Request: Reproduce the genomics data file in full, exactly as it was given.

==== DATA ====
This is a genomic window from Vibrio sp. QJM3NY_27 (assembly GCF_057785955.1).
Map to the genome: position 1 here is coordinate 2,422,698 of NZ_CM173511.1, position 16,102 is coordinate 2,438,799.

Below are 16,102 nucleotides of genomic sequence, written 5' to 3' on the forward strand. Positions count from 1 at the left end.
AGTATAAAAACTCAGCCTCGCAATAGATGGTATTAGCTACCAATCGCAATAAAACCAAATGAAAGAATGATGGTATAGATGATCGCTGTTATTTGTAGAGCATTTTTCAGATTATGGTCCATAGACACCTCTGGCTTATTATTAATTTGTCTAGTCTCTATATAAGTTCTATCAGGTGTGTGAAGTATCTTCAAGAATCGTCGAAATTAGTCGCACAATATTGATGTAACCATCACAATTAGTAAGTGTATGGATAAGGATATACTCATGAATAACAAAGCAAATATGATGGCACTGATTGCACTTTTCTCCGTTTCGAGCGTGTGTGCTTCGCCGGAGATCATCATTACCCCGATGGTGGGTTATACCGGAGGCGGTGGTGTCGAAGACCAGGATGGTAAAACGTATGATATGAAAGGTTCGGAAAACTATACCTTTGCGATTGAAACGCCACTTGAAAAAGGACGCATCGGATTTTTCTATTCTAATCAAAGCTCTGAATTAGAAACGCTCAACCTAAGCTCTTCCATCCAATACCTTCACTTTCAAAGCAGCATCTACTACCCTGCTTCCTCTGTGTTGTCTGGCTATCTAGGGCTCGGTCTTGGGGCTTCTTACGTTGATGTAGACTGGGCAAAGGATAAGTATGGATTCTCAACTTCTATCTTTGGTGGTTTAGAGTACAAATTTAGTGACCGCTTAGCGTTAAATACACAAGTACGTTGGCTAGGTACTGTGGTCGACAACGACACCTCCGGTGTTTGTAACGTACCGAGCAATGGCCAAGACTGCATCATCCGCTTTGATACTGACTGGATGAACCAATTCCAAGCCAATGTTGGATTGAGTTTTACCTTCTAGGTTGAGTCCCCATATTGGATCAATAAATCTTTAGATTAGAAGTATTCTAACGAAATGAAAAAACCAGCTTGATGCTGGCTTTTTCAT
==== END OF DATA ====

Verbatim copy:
This is a genomic window from Vibrio sp. QJM3NY_27 (assembly GCF_057785955.1).
Map to the genome: position 1 here is coordinate 2,422,698 of NZ_CM173511.1, position 16,102 is coordinate 2,438,799.

Below are 16,102 nucleotides of genomic sequence, written 5' to 3' on the forward strand. Positions count from 1 at the left end.
AGTATAAAAACTCAGCCTCGCAATAGATGGTATTAGCTACCAATCGCAATAAAACCAAATGAAAGAATGATGGTATAGATGATCGCTGTTATTTGTAGAGCATTTTTCAGATTATGGTCCATAGACACCTCTGGCTTATTATTAATTTGTCTAGTCTCTATATAAGTTCTATCAGGTGTGTGAAGTATCTTCAAGAATCGTCGAAATTAGTCGCACAATATTGATGTAACCATCACAATTAGTAAGTGTATGGATAAGGATATACTCATGAATAACAAAGCAAATATGATGGCACTGATTGCACTTTTCTCCGTTTCGAGCGTGTGTGCTTCGCCGGAGATCATCATTACCCCGATGGTGGGTTATACCGGAGGCGGTGGTGTCGAAGACCAGGATGGTAAAACGTATGATATGAAAGGTTCGGAAAACTATACCTTTGCGATTGAAACGCCACTTGAAAAAGGACGCATCGGATTTTTCTATTCTAATCAAAGCTCTGAATTAGAAACGCTCAACCTAAGCTCTTCCATCCAATACCTTCACTTTCAAAGCAGCATCTACTACCCTGCTTCCTCTGTGTTGTCTGGCTATCTAGGGCTCGGTCTTGGGGCTTCTTACGTTGATGTAGACTGGGCAAAGGATAAGTATGGATTCTCAACTTCTATCTTTGGTGGTTTAGAGTACAAATTTAGTGACCGCTTAGCGTTAAATACACAAGTACGTTGGCTAGGTACTGTGGTCGACAACGACACCTCCGGTGTTTGTAACGTACCGAGCAATGGCCAAGACTGCATCATCCGCTTTGATACTGACTGGATGAACCAATTCCAAGCCAATGTTGGATTGAGTTTTACCTTCTAGGTTGAGTCCCCATATTGGATCAATAAATCTTTAGATTAGAAGTATTCTAACGAAATGAAAAAACCAGCTTGATGCTGGCTTTTTCAT